Carole Caldwell Graebner
|This article needs additional citations for verification. (December 2008)|
|ITF name||Carole Graebner|
|Born||June 24, 1943|
|Died||November 19, 2008
New York, USA
|Grand Slam Singles results|
|Australian Open||SF (1966)|
|French Open||1R (1966)|
|US Open||F (1964)|
|Grand Slam Doubles results|
|Australian Open||W (1966)|
|US Open||W (1965)|
|Grand Slam Mixed Doubles results|
|Australian Open||2R (1965, 1966)|
|US Open||QF (1967)|
Carole Caldwell Graebner (June 24, 1943 – November 19, 2008) was an American tennis player. According to Lance Tingay of The Daily Telegraph and the Daily Mail, Graebner was ranked in the world top ten in 1964 and 1965, reaching a career high of World No. 4 in those rankings in 1964. Graebner was included in the year-end top ten rankings issued by the United States Lawn Tennis Association from 1961 through 1965 and in 1967. She was the third-ranked U.S. player in 1964 and 1965. She was ranked U.S. No. 1 in doubles in 1963.
Graebner paired with Nancy Richey Gunter to win doubles titles at the U.S. Championships in 1965 (defeating Billie Jean King and Karen Hantze Susman in the final) and the Australian Championships in 1966 (defeating Margaret Court and Lesley Turner Bowrey in the final).
Graebner won the doubles title at the U.S. Women's Clay Court Championships in 1964 and 1965.
After her playing career ended, Graebner was a radio and television commentator and a vice president with Tennis Week magazine. She also served in sales and administration with Sports Investors, Inc.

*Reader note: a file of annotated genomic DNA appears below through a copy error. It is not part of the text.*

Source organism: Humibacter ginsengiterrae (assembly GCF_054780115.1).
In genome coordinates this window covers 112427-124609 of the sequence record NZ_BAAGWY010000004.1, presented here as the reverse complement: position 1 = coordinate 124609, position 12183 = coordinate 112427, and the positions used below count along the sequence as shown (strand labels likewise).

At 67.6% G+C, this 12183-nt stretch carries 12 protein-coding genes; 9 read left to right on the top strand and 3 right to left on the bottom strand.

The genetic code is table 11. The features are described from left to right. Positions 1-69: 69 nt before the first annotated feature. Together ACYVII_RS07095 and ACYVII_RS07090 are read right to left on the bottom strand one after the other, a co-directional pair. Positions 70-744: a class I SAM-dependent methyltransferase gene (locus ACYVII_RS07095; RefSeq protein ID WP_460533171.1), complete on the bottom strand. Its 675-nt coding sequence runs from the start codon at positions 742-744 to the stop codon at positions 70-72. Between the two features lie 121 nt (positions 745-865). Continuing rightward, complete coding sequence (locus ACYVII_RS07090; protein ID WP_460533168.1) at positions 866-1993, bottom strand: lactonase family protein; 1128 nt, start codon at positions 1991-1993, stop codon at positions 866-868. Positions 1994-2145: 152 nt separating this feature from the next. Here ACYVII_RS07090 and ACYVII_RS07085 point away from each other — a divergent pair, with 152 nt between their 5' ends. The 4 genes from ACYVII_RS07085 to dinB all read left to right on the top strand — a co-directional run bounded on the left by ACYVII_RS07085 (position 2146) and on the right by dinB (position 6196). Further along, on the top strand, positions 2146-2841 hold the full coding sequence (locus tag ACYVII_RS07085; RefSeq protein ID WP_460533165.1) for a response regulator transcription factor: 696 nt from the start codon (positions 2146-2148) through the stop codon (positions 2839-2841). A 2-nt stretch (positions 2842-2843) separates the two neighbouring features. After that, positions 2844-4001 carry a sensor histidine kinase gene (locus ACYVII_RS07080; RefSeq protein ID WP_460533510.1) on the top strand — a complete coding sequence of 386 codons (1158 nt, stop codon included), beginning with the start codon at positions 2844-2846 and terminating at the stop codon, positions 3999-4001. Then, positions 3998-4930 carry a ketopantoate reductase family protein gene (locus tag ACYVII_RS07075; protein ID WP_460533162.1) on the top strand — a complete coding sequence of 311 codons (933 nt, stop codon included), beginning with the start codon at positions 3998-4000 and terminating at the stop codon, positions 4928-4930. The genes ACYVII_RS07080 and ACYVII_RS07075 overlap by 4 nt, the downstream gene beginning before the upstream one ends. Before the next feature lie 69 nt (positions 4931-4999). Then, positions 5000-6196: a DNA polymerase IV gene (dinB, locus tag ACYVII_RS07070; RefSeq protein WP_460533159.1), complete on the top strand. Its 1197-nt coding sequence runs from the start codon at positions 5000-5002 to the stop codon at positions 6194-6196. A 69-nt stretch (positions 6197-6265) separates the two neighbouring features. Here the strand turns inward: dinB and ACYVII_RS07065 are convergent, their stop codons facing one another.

Graebner served the United States Tennis Association (USTA) by chairing the Fed Cup Committee and being vice chair of the Wightman Cup Committee. She was the recipient of the USTA Service Bowl Award in 1989 and the Sarah Palfrey Danzig Award in 1991. She was named Eastern Tennis Association Woman of the Year in 1989.
Caldwell was born in Pittsburgh, Pennsylvania and grew up in Santa Monica, California. In 1964 she married then American tennis star Clark Graebner. They had two children, a daughter, Cameron, and a son, Clark. The couple separated in 1975 but never divorced.
Graebner died in New York City following a brief battle with cancer on November 19, 2008. She was 65.
Grand Slam singles tournament timeline
|Australian Championships||A||A||A||A||A||A||QF||SF||A||A||A||A||A||A||0 / 2|
|French Championships||A||A||A||A||A||A||A||1R||A||A||A||A||A||A||0 / 1|
|Wimbledon||A||A||A||3R||3R||4R||2R||A||2R||A||2R||2R||A||1R||0 / 8|
|United States||1R||2R||1R||4R||4R||F||QF||A||4R||1R||2R||2R||1R||A||0 / 12|
|SR||0 / 1||0 / 1||0 / 1||0 / 2||0 / 2||0 / 2||0 / 3||0 / 2||0 / 2||0 / 1||0 / 2||0 / 2||0 / 1||0 / 1||0 / 23|
A = did not participate in the tournament.
SR = the ratio of the number of singles tournaments won to the number of those tournaments played.
- Collins, Bud (2008). The Bud Collins History of Tennis: An Authoritative Encyclopedia and Record Book. New York, N.Y: New Chapter Press. pp. 695, 703. ISBN 0-942257-41-3.
- United States Tennis Association (1988). 1988 Official USTA Tennis Yearbook. Lynn, Massachusetts: H.O. Zimman, Inc. p. 261.
- US Tennis Legend Carole Graebner Has Died At 65